Spring is near and with the April tax filing deadline approaching, it is a good time to do some financial spring cleaning. A good place to start is by checking your credit report and score.
If you’ve recently gone through a major life event such as buying a house, financing a business or an education, or even if you haven’t, it’s wise to look into both your report and score. The report is a snapshot of which lenders are lending you money and how much. The score uses that data to assess what kind of credit risk you are and identify that with a number between 300 at the bottom and 850 at the top.
There are three nationwide reporting companies— Experian, Equifax, and TransUnion — that provide this information. And the Fair Credit Reporting Act ensures that anyone can access the report for free once every 12 months—it’s the law!
According to the Federal Trade Commission, AnnualCreditReport.com is the only authorized on-line source for the free annual credit report, though the reports can also be ordered through the mail or by phone. Don’t be fooled by other offers you see on TV or receive by e-mail claiming to offer free reports; AnnualCreditReport.com and is the one authorized source for a truly free credit report, but, of course, you can pay for additional services.
All credit reports reveal basically the same information regardless of the reporting agency. This information is shown in your report but not factored in your score:
- Information you supply to lenders—your name, address, Social Security number, date of birth and whether or not you are employed.
- Information on your credit accounts—Lenders inform reporting agencies how many accounts you have with them, the type (e.g. credit card, auto loan, mortgage, school loan), the date you opened the account, your credit limit or loan amount, the account balance and your payment history.
- Information on credit inquires— Each time you apply for a loan or credit card, lenders ask for a copy of your credit report. This section of your credit score includes a list of everyone who viewed your credit score within the last two years. Did you know that involuntary requests to access your credit report are often made when credit card companies, for example, want to assess your credit worthiness? This is why you may receive pre-approved offers for credit cards.
- Information on collections and public records—any outstanding debt that may have gone to a collections agency, and things like bankruptcies, foreclosures, suits, wage attachments, liens and judgments are included here.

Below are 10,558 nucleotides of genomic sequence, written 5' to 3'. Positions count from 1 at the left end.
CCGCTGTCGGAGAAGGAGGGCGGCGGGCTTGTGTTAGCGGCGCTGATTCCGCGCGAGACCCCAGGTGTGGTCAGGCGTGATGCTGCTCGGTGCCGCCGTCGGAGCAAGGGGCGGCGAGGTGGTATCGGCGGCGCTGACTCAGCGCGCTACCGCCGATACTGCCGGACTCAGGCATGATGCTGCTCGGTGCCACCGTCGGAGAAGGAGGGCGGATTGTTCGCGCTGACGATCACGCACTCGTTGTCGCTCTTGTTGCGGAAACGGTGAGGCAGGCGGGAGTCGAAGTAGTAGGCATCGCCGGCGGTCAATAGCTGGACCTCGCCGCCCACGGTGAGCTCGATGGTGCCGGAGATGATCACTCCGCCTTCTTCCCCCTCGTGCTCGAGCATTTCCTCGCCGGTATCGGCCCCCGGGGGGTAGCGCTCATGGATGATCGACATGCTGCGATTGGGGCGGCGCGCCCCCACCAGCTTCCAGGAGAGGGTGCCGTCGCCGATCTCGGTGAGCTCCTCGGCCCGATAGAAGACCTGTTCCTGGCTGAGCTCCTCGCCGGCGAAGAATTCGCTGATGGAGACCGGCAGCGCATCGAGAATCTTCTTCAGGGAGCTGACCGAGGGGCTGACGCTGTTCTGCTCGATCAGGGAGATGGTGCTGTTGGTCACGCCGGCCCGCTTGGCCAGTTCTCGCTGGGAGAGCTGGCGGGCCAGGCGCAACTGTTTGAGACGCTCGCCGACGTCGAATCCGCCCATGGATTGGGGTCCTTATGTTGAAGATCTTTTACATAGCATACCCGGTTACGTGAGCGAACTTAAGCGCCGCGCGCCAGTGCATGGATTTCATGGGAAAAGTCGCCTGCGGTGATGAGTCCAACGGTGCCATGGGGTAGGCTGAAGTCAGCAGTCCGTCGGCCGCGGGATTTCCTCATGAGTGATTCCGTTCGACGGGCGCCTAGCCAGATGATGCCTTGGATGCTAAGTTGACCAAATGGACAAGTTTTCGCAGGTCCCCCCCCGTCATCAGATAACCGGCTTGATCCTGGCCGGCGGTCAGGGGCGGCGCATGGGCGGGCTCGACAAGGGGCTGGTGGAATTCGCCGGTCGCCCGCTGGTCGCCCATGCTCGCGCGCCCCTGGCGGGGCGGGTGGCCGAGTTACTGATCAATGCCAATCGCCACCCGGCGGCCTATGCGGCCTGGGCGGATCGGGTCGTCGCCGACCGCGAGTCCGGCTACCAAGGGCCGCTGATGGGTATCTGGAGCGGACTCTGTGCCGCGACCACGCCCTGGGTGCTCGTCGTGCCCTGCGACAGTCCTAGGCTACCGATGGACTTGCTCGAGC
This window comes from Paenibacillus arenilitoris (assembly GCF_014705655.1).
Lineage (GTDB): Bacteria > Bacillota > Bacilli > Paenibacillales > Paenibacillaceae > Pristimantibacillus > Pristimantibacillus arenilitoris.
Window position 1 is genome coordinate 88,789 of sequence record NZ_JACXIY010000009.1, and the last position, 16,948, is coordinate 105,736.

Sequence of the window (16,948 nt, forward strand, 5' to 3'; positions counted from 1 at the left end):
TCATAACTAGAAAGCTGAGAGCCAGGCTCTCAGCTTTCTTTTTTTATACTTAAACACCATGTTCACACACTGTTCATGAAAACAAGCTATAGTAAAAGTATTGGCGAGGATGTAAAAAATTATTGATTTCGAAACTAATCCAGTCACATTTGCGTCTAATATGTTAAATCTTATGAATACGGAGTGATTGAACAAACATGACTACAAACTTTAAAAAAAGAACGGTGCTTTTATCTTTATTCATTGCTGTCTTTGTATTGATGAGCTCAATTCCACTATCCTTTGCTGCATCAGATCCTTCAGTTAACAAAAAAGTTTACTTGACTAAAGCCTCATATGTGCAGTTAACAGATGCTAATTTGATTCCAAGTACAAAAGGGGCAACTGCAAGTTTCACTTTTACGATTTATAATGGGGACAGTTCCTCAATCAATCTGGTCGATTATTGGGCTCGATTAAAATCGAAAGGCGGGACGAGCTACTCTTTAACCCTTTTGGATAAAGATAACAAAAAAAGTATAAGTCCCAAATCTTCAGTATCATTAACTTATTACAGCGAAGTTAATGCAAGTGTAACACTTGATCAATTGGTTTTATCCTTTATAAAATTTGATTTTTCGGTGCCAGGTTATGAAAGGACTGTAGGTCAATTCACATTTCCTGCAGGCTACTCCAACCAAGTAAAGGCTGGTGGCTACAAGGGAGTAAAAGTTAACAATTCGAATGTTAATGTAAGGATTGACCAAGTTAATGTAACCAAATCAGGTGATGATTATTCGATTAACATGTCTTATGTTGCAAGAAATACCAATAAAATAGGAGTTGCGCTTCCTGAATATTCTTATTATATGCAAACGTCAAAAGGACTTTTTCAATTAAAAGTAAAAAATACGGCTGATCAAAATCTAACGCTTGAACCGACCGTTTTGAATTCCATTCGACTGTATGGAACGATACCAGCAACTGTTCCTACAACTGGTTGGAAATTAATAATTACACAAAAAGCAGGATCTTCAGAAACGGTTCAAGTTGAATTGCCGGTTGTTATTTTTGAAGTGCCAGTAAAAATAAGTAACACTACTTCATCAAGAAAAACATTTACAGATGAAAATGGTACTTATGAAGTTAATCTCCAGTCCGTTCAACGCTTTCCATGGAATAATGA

FICO scores are the most commonly used method to determine your credit risk, which is another way of saying: how worthy are you of getting credit from lender.
FICO scores are calculated based on data in your credit report such as payment history, amounts owed, length of credit history, new credit and types of credit used. It’s not necessarily how much debt you have, but what your debtor behaviors are that matter.
Do you pay on time? Do you make regular payments? If you have credit cards with revolving credit lines, how much of your available credit are you using? The closer you are to your credit limit, the more you look like a risky borrower. This can affect your credit score. If you have not been using credit for very long, the weighting of these categories may vary but in general this is a good outline of what counts in a credit score.
What’s not in your FICO score?
U.S. law prohibits the use of age, race, color, religion, national origin, sex and marital status as determinants of credit score. Some requests for your credit report do not count against, including requests for your own credit report. Although inquiries made by lenders in order to make you a pre-approved credit offer or to review your account with them show up on your report, they do not adversely affect your score. And do not worry if you have been applying for jobs and potential employers are making credit report inquiries. Those are not counted either.
What if something in my report is wrong?
If you see information on your credit report that is incorrect or that you want to dispute, contact both the credit reporting agency and the information provider. This information can impact your credit score, so make sure it is correct.
So, why does having a good credit score matter?
A high credit score sends a signal to lenders that you are a good borrower who makes regular payments and that you are likely to pay off your loan. It can help you to secure better interest rates and more favorable loan terms, especially for big things like securing a mortgage.
Scores range from a low of 300 to a top score of 850. Unless you’ve had a major negative credit event (like a mortgage default), your credit range will likely fall in the 600 to 700 range, which is considered good and above average according to the three main reporting agencies.
Armed with your credit information you can take steps to tidy up your financial life:
1. Assess which credit cards you need and which ones you don’t. Consider closing store cards that you no longer use.
2. See how much you owe and develop a budget that helps you get out of debt.
3. Take advantage of an improved credit score by asking for lower interest rates from lenders.
4. Prioritize high-interest debt. Pay it off faster with regular, bigger payments.
The bottom line?
Check your score at least once a year because it is free to do so. Know what you owe. And finally, make sure that all of the information is correct and report any errors immediately.